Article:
Race director, Tracy Byrd, contacted me earlier in the year asking me to make sure the Lake Atalanta Trail and Road Duathlon made it on the calendar. I was intrigued. I had heard of some new mountain bike trails at Lake Atalanta in Rogers, Arkansas and was looking for an opportunity to try them. Due to lingering Achilles tendon issues I am still sidelined from running, but this event was open to teams and Lisa loves to run.
We decided to make a weekend of it, taking some friends along for the ride and meeting others in Rogers to enjoy the event. Race organizers, Everyman Race Series, gave us the option of trail running with road cycling or mountain biking. I choose the latter to have a chance to explore a little of the new trail.
After an evening of local beer and food along with visiting friends, we headed to the hotel for an early evening. The start would be early and we would need a little time to set up transitions.
We arrived at the downtown parking location near the Frisco Caboose with a crowd preparing to head to the starting area by unloading bikes, checking tires, and pulling out transition gear. Though the forecast had the high temperature for the day in the 70s, the morning temps in the 40s ensured a cold wait for the race start and a very chilly ride down the hill.
A short, steep downhill ride in the dark took us to the Lake Atalanta park. The race transition was next to the park pavilion, music was playing, racers were nervously milling about and slowly the darkness gave way to morning light. We set up our transition area. Doing this as a team relieved a lot of race day stress, Lisa would start on the first run and I would have a few minutes to get myself ready, she would then have about the same amount of time to prepare for her second run.
The National Anthem was played and pre-race instructions were given then those racing the entire race solo and those doing the first running leg as part of a team formed a line near the lake for the start. The pre-race meeting included instructions to sprint out of the gate because the open distance before hitting the singletrack was short, putting those caught in the throng choosing to hold the pace of the runner in front of them or finding a good passing spot on the singletrack. Lisa managed to get in the pack with two of her regular weekend running partners who were both doing the race solo. The first run was 3.46 miles of undulating, punchy hills with a few flat spots including a section on the bank of the lake. The trails are wearing in nicely and the marks were easy to follow. One of the hardest parts of the run, mentally, was the places where the trail left the flat, open path to head back up to those fast little ups and downs that make the trail so much fun and so much pain at the same time with the temptation of the flat open trail within sight. Coming out of the trees and into a fast open downhill, the music and cheers from the transition area could be heard, encouraging runners to turn it on for the sprint into transition.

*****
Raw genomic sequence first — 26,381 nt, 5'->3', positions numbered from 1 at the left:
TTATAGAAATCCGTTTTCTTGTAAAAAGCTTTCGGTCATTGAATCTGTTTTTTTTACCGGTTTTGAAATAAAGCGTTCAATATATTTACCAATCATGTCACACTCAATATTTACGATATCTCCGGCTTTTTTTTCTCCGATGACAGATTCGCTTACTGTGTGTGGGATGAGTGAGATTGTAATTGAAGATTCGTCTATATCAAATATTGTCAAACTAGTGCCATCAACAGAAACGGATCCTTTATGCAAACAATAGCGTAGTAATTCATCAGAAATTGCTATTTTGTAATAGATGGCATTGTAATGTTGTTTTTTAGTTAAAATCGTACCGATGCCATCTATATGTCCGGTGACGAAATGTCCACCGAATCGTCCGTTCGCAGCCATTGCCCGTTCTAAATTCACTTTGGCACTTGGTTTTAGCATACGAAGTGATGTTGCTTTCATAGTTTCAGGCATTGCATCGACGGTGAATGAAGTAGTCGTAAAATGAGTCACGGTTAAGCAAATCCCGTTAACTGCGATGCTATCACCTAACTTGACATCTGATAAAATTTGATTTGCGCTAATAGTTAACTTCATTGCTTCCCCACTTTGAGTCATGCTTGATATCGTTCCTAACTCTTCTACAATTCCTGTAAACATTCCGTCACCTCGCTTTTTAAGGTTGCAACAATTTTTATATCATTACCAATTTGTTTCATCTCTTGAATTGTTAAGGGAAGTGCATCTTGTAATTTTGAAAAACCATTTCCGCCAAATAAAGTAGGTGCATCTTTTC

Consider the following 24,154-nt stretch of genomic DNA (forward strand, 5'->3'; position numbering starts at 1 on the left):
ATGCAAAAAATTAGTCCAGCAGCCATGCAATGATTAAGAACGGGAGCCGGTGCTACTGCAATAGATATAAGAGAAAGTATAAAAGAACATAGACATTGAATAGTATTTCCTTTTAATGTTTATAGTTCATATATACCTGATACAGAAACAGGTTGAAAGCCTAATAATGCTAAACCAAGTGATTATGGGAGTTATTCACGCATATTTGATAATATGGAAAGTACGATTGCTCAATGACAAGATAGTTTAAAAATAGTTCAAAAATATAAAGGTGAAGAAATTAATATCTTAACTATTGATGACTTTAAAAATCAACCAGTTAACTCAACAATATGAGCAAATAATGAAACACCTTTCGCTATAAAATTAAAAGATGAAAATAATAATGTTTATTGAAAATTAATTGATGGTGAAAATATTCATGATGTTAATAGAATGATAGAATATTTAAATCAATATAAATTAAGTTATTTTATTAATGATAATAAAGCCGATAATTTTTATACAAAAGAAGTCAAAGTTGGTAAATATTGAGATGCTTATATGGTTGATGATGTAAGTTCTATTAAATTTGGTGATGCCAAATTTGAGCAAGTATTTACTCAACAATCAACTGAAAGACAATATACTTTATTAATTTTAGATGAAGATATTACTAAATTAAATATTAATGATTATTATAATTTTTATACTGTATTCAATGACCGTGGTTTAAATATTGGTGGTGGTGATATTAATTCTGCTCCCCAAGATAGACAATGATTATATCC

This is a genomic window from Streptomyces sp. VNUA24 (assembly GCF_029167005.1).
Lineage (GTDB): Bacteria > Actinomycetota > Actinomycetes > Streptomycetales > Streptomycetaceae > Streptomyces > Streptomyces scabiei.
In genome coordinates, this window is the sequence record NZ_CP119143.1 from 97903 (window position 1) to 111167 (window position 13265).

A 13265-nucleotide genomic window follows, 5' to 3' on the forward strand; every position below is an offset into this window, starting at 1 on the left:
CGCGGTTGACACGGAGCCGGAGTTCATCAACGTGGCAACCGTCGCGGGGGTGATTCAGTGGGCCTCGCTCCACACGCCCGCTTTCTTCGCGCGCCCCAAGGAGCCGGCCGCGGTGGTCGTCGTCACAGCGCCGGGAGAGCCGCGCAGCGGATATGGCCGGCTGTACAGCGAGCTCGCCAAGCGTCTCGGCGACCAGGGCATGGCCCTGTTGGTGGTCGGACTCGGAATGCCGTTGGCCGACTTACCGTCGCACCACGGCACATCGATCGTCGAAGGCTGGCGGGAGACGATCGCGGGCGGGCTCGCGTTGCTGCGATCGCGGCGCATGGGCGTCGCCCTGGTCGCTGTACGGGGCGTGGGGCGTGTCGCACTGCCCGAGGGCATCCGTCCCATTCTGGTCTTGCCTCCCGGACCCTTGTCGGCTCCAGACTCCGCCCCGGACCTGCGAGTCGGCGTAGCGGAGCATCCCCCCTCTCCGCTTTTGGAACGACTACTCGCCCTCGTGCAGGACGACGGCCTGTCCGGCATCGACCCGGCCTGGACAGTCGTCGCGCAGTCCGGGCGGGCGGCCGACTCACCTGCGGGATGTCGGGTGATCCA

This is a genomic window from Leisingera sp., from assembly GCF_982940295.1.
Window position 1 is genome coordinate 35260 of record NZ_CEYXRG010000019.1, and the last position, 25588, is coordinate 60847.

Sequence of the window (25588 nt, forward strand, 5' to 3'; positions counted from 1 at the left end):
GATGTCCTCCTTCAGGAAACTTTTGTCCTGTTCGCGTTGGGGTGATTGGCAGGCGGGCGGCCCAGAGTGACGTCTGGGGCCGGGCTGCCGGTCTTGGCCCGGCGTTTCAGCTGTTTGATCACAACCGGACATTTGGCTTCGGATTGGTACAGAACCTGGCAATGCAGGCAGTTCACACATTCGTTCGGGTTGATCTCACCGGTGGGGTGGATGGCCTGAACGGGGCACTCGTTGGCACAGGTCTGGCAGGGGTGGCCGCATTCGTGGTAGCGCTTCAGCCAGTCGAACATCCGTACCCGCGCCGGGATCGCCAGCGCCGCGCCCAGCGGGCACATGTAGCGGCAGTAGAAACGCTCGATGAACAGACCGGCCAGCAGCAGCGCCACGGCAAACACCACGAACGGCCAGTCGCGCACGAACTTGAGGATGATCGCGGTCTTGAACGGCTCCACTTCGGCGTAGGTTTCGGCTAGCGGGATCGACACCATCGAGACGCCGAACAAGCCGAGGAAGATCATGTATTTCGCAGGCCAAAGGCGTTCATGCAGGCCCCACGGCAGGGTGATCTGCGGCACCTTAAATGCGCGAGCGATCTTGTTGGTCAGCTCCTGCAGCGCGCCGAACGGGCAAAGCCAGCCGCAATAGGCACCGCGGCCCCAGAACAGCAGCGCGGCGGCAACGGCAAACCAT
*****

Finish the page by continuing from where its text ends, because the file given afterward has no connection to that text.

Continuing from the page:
I was ready when Lisa came into the transition and as I grabbed my bike she put the timing chip around my ankle. A short run across the transition area and I was on the bike. The trail was soon headed up on what I call Ozark gravel. This is not like your normal gravel. these rocks are cat head sized and make traction tough. nearing the top of the hill, I went down. Back on my feet again quickly, I ran to the top of the hill and jumped back on the bike. The trail continued to climb with short breaks until I was finally at the top of the trail and headed down. The next section allowed me to take advantage of some nicely bermed turns before crossing an unfinished bridge with a quick drop and hard left turn. Now on rolling trail and crossing a couple of bridges, this was a nice section to open up on. Soon, after a large bridge crossing I was on a dirt road dodging a few mud puddles. One more short singletrack section brought me back to the transition and on to my second lap. I vowed to clear the first hill this time and passed one racer on the way up but as I was passing another near the top, he went down and me on top of him. I jumped up again and pushed my heart rate up as I worked to put some distance between myself and the two guys I’d just passed. The rest of the lap went fast. I dismounted as I came into the transition, Lisa grabbed the timing chip again and I was done with a very intense 4 miles.
While I was riding, Lisa was in the transition trying to keep her legs warm. While riders were wearing their legs out on the trail or road, those working on two person teams risked stiffening up in the time between runs. The second run was intentionally shorter and less difficult than the first run being about 2.8 miles, adding up to a full 10K for both runs. The course left the fast flat section around the lake and the west side of the trail intact taking out some of the hillier and more technical sections from the first run on the east side of the lake. I was standing on the last downhill section before the finish line to cheer her in, she passed by with a wave and a smile, looking forward to the finish line.
Crossing the line earned us a very nice pint glass and a bottle opener to help us fill the glass. But first, we had a lot of friends and strangers to cheer at the finish. Once the race was over I took a quick ride back up the hill to get the truck and come back to shuttle as many as I could back to the parking area where we all toasted our efforts with a refreshing recovery beverage poured in our race glasses. A quick lunch at the Iron Horse Coffee Co. and we were off to more adventures.
Full race results are available on line. (What? No Masters division for teams? We so would have won that.) We don’t have a lot of photos since we were kind of busy but what we have will be posted on our Facebook Page later today.